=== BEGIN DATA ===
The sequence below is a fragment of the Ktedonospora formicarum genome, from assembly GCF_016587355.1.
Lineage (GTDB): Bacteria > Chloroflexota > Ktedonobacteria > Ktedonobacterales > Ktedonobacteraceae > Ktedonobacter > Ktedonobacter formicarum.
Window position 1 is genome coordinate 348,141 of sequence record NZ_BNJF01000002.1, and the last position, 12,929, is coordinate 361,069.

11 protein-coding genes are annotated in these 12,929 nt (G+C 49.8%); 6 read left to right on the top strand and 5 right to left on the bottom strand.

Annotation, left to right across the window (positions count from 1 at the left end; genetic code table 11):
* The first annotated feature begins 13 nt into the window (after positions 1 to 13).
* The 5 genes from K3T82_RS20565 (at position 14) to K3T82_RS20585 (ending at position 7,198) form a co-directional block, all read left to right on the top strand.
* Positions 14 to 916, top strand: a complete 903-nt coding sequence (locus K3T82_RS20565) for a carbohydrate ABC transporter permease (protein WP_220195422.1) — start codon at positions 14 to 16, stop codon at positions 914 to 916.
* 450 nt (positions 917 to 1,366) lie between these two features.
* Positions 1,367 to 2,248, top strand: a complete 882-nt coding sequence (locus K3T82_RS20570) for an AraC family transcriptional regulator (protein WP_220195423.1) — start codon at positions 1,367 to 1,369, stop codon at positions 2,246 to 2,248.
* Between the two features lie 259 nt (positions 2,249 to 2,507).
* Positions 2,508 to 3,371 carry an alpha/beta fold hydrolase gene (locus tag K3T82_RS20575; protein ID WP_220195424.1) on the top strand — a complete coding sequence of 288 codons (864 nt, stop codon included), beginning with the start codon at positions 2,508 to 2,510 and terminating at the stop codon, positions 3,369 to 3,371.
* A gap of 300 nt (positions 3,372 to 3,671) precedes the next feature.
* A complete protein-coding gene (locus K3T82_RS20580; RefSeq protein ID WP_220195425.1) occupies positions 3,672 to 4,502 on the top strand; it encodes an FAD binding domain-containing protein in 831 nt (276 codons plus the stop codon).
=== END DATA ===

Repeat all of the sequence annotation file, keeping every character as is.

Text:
The sequence below is a fragment of the Ktedonospora formicarum genome, from assembly GCF_016587355.1.
Lineage (GTDB): Bacteria > Chloroflexota > Ktedonobacteria > Ktedonobacterales > Ktedonobacteraceae > Ktedonobacter > Ktedonobacter formicarum.
Window position 1 is genome coordinate 348,141 of sequence record NZ_BNJF01000002.1, and the last position, 12,929, is coordinate 361,069.

11 protein-coding genes are annotated in these 12,929 nt (G+C 49.8%); 6 read left to right on the top strand and 5 right to left on the bottom strand.

Annotation, left to right across the window (positions count from 1 at the left end; genetic code table 11):
* The first annotated feature begins 13 nt into the window (after positions 1 to 13).
* The 5 genes from K3T82_RS20565 (at position 14) to K3T82_RS20585 (ending at position 7,198) form a co-directional block, all read left to right on the top strand.
* Positions 14 to 916, top strand: a complete 903-nt coding sequence (locus K3T82_RS20565) for a carbohydrate ABC transporter permease (protein WP_220195422.1) — start codon at positions 14 to 16, stop codon at positions 914 to 916.
* 450 nt (positions 917 to 1,366) lie between these two features.
* Positions 1,367 to 2,248, top strand: a complete 882-nt coding sequence (locus K3T82_RS20570) for an AraC family transcriptional regulator (protein WP_220195423.1) — start codon at positions 1,367 to 1,369, stop codon at positions 2,246 to 2,248.
* Between the two features lie 259 nt (positions 2,249 to 2,507).
* Positions 2,508 to 3,371 carry an alpha/beta fold hydrolase gene (locus tag K3T82_RS20575; protein ID WP_220195424.1) on the top strand — a complete coding sequence of 288 codons (864 nt, stop codon included), beginning with the start codon at positions 2,508 to 2,510 and terminating at the stop codon, positions 3,369 to 3,371.
* A gap of 300 nt (positions 3,372 to 3,671) precedes the next feature.
* A complete protein-coding gene (locus K3T82_RS20580; RefSeq protein ID WP_220195425.1) occupies positions 3,672 to 4,502 on the top strand; it encodes an FAD binding domain-containing protein in 831 nt (276 codons plus the stop codon).